San Pedro Riparian National Conservation Area:
The San Pedro Riparian National Conservation Area, 40 miles of lush riparian vegetation, features an abundance of plant and animal life. The SPRNCA runs along the San Pedro River, from the Mexican border north to nearly Saint David and has ten access points. In addition to wildlife the NCA contains the sites of several mining towns, such as Charleston, Millville, Fairbank and Contention City. Evidence of prehistoric cultures can be found at the Murray Springs Clovis Site and the ruins of a Spanish presidio represent the colonial period. The Nature Conservancy has listed the San Pedro as one of the 10 "Last Great Places" in the U.S. The area is generally closed to private vehicular traffic, except by special permit. Find visitor information at the San Pedro House on Hwy 90, 6 miles east of Sierra Vista.
Parker Canyon Lake - This National Forest Recreation Site is a 133-acre fishing lake on the west side of the Huachuca Mountains. A small marina and 64-unit campground are located adjacent to the lake.
Patagonia Lake State Park - This lake, created by the damming of Sonoita Creek is filled with bass, crappie, bluegill, and catfish. In 1998 a 12-year-old lad broke state and world records when he caught a two-pound, two-ounce Green Sunfish Hybrid in the lake. The park also offers camping, hiking and picnicking.
Almost any time of year one can equine events such as rodeos and horse racing. Visit the website for more information.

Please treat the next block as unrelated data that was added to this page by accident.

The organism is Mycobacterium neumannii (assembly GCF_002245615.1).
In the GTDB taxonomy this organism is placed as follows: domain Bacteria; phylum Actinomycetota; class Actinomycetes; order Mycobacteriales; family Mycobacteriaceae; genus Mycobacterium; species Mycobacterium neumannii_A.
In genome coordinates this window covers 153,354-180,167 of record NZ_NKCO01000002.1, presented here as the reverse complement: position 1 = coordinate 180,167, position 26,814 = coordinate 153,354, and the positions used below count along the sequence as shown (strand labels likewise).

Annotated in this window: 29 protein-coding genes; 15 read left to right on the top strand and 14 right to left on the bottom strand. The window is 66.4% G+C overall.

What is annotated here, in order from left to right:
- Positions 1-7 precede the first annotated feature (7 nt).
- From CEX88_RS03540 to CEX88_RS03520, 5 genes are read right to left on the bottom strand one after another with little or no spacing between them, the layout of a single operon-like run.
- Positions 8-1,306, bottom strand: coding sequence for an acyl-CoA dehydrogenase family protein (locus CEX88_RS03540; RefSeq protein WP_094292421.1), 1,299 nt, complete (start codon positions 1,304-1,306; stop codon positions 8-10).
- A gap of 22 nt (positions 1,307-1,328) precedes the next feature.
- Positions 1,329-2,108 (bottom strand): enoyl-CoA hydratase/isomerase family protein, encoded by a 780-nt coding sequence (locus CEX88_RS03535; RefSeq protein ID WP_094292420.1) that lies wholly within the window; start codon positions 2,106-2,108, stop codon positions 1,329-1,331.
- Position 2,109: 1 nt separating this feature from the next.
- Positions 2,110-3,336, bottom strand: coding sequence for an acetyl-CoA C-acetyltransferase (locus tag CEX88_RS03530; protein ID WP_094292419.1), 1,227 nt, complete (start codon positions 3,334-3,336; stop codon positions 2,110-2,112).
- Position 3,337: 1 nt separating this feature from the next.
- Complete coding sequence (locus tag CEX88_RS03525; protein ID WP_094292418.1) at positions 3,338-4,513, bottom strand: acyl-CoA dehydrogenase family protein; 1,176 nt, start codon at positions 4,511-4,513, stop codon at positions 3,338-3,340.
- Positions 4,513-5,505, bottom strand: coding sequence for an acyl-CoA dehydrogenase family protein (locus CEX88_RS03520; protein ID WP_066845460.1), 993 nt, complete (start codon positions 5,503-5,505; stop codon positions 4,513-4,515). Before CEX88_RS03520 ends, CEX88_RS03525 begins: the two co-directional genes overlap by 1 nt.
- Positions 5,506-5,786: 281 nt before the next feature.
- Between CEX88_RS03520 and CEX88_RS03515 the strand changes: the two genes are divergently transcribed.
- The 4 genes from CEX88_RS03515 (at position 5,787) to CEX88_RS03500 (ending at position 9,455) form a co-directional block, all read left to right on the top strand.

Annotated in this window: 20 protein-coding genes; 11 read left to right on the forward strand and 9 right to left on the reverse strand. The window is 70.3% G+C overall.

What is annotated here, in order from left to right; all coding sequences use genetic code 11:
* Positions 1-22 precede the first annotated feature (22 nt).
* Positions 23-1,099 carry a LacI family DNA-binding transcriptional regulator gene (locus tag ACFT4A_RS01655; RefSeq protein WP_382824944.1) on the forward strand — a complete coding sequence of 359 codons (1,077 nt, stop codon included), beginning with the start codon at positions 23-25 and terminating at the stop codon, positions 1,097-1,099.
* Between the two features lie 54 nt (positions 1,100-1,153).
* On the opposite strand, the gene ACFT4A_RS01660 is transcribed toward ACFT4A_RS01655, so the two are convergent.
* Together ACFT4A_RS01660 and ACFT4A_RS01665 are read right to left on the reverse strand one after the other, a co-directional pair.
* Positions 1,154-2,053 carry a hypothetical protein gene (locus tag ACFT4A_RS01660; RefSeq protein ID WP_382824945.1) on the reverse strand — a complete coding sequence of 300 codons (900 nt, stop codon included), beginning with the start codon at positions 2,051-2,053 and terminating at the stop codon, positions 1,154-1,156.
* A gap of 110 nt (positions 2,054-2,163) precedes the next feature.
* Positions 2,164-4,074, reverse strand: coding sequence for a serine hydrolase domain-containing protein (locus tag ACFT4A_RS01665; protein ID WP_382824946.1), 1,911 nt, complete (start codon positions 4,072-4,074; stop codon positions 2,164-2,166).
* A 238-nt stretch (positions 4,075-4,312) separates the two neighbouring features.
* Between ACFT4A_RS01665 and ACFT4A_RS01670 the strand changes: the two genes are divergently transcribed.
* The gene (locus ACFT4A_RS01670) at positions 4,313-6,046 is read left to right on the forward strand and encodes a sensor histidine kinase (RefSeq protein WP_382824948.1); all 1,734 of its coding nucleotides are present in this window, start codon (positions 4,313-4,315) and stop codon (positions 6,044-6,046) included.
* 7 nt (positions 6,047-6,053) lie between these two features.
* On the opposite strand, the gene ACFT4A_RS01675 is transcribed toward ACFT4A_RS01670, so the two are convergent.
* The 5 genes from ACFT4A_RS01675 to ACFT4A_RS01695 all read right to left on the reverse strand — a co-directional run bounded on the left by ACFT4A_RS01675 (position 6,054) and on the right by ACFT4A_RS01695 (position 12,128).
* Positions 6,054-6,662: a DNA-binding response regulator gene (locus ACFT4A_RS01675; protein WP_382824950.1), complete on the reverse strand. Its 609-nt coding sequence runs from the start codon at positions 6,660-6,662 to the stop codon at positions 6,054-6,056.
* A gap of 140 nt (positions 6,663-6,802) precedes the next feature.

Fort Huachuca has hosted the All-Army Boxing Championships for the past 15 years. This two-day event in January of each year is open to the public. Winners of the Championships comprise the All-Army men's and women's teams to compete against all other Armed Forces branches in the Armed Forces competitions and the U.S. Nationals.
During the latter part of October the Harvest Time (Soccer) Shootout brings school teams from all over Arizona to compete in this exciting and competitive sport. School age category requirements are for ages under 10, 12, 14 and 16. Placement trophies are awarded.
There is an abundance of activities available in Sierra Vista for participants of all ages and ability levels, from hikes and guided walks, nature classes and talks, to concerts and ballets, and don't forget Arizona's Official State Balladeer performs at the Arizona Folklore Preserve! For other events see our website.
Cities and Towns
Sierra Vista. Located 70 miles southeast of Tucson, this thriving community of nearly 40,000 is the regional center of southeastern Arizona and the home of historic Fort Huachuca. Surrounded by the breathtaking natural beauty of majestic mountain ranges and the San Pedro River, Sierra Vista boasts a temperate year-round climate, abundant sunshine, and clean, fresh air. Daily flights to Sierra Vista are available, airport code FHU.